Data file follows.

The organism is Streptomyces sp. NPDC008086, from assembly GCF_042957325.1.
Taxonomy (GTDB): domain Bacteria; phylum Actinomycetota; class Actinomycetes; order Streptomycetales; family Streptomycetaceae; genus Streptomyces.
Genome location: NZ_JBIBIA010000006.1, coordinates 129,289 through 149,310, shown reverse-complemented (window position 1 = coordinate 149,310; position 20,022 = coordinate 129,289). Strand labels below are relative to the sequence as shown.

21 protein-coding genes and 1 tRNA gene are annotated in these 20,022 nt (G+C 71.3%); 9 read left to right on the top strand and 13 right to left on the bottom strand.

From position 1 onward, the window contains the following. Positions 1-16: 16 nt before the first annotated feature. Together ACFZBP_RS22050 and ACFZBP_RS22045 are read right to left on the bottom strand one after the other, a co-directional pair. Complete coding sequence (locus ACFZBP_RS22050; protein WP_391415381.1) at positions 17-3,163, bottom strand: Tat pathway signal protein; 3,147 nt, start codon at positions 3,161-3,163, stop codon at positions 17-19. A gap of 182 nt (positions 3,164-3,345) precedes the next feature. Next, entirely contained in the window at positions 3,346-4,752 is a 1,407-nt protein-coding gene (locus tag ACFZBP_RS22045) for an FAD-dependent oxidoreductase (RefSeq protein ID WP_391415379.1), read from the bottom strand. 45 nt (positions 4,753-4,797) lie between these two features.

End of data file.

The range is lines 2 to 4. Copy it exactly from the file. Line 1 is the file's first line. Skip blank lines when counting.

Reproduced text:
Taxonomy (GTDB): domain Bacteria; phylum Actinomycetota; class Actinomycetes; order Streptomycetales; family Streptomycetaceae; genus Streptomyces.
Genome location: NZ_JBIBIA010000006.1, coordinates 129,289 through 149,310, shown reverse-complemented (window position 1 = coordinate 149,310; position 20,022 = coordinate 129,289). Strand labels below are relative to the sequence as shown.

21 protein-coding genes and 1 tRNA gene are annotated in these 20,022 nt (G+C 71.3%); 9 read left to right on the top strand and 13 right to left on the bottom strand.